At the American Folk Art Museum, they are having a year of the quilt. I have already seen the first phases of their exhibitions, which have been wonderful, and last weekend I was thrilled to go and see a five day long showcase of a phenomenal collection of red and white quilts in the Park Avenue Armoury, which is destination enough itself. Entitled ‘Infinite Variety’, it shows the remarkable array of patterns and effects available when using just two colours to create works of art.
On walking into the colossal old drill hall of the armoury, I was greeted by beautiful, intricate, amazing quilts that hung from the ceiling and were strung across walls, all of them remarkable and none of them alike, making a magnificent effect and producing a feast for the eyes. Stars, geometric shapes, religious texts, figurative images, plants and flowers, even aeroplanes; each quilt was worthy of much attention and study, and I only wish I had have had time to stop and appreciate them all as they deserved.
Being in this space and seeing how two simple colours (red and white as a combination became popular in the 19th century because of the colour fast-ness of turkey red dye compared to other colours, not for patriotic reasons as commonly believed) can produce so much variety made me meditate on how often, keeping things simple produces the best results. If I were a quilt, I certainly wouldn’t be a beautiful patchwork of simple red-and-white checkerboard. I’d be a jumble of all different fabrics, vying for attention, clashing and competing and confusing the eye. I am impatient, highly strung, too ambitious with my time; I try and fit too much in, exhaust myself, burn my candle at both ends. As Andrew Marvell would say, I am ever aware of time’s winged chariot drawing near, ever conscious that my time in New York will come to an end, and ever afraid that I will leave this city without having fully appreciated and explored everything that was laid at my feet.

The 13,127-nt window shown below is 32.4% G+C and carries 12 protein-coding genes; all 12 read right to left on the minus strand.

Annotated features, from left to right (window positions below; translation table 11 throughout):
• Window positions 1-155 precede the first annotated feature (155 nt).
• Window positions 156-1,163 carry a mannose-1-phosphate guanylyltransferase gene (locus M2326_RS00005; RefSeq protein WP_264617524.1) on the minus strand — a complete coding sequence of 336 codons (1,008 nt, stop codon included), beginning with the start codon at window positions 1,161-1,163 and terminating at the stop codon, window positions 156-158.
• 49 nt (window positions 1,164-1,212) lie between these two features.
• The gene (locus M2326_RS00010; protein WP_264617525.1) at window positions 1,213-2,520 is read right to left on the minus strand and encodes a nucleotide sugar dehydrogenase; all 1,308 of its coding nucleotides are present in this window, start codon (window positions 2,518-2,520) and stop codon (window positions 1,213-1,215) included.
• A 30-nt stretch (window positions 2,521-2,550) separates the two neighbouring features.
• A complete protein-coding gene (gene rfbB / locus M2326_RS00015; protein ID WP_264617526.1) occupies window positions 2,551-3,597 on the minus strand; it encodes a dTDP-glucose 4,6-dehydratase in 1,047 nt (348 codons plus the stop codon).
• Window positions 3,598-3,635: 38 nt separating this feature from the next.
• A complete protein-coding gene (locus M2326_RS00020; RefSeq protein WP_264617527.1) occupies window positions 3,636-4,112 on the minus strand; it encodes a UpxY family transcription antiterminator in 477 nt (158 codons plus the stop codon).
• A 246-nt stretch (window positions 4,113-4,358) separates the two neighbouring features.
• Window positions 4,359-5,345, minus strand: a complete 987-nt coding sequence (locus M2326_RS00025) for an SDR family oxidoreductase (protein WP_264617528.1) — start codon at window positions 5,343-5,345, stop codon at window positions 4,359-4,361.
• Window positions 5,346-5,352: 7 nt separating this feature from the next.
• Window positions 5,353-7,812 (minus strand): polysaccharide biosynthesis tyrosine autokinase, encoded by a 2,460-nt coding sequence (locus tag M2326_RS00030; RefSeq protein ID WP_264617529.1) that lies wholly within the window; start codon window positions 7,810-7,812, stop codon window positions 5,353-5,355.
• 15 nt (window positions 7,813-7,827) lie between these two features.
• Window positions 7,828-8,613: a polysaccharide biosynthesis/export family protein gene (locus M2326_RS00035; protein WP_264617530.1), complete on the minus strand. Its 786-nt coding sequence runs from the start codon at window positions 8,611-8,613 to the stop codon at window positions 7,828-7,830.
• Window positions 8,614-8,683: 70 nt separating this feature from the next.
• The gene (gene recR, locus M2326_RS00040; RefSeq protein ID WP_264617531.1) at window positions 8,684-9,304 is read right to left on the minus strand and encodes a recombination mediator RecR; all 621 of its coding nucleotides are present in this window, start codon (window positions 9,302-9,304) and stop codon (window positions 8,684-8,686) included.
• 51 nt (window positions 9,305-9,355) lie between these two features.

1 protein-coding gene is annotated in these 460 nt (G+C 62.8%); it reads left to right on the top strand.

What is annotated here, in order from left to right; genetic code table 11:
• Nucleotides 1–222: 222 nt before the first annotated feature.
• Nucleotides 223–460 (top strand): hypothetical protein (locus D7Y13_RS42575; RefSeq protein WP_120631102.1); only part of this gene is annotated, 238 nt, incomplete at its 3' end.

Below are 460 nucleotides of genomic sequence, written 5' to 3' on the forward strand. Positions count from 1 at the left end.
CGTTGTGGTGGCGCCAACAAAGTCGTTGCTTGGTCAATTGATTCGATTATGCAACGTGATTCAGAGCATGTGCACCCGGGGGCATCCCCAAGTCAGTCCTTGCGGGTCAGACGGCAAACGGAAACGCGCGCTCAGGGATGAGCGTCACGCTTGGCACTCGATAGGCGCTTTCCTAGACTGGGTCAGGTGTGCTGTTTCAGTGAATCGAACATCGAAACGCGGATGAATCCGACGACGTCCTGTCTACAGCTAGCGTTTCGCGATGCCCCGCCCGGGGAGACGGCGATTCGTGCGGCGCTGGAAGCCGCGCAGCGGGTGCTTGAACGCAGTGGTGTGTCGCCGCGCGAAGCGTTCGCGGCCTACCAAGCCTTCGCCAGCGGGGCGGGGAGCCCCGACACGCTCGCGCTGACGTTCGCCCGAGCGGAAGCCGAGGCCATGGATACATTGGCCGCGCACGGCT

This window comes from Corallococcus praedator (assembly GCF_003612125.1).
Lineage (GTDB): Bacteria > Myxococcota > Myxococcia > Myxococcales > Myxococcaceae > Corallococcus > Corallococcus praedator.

But thinking on those quilts, and walking through the budding daffodils in Central Park a couple of days ago, I came to the realisation that the reason the quilts exhibition in the Armoury had been so arresting was because of its use of two simple colours in so many various ways. Keeping things simple created a beauty that would have been diluted if more elements had been added. As I stopped in the park to gaze at the daffodils and watch people run around the reservoir, I realised that what I will take away from this year in New York is not how much I have done and seen, but how much this experience of leaving home and forging a new life in a new city has changed me. It’s been seven months now, and like the flowers in the park, I am beginning to truly blossom. I’m not the girl I was a few months ago. My horizons have been expanded, my dreams and ambitions have sky rocketed, and my courage and confidence have developed to the point where I am doing things I never believed I would or could do just a few months ago. Yes, I have been to lots of museums and seen lots of architecture and learned a lot about New York history, but ultimately, the most valuable things I have learned have been about myself.
So, like the quilts in the armoury, from now on, I’m going to allow myself to keep things simple, to take a step back, to smell the coffee rather than greedily gulp it down before it’s snatched away from me. If I don’t get to do and see everything, no matter. New York isn’t going anywhere.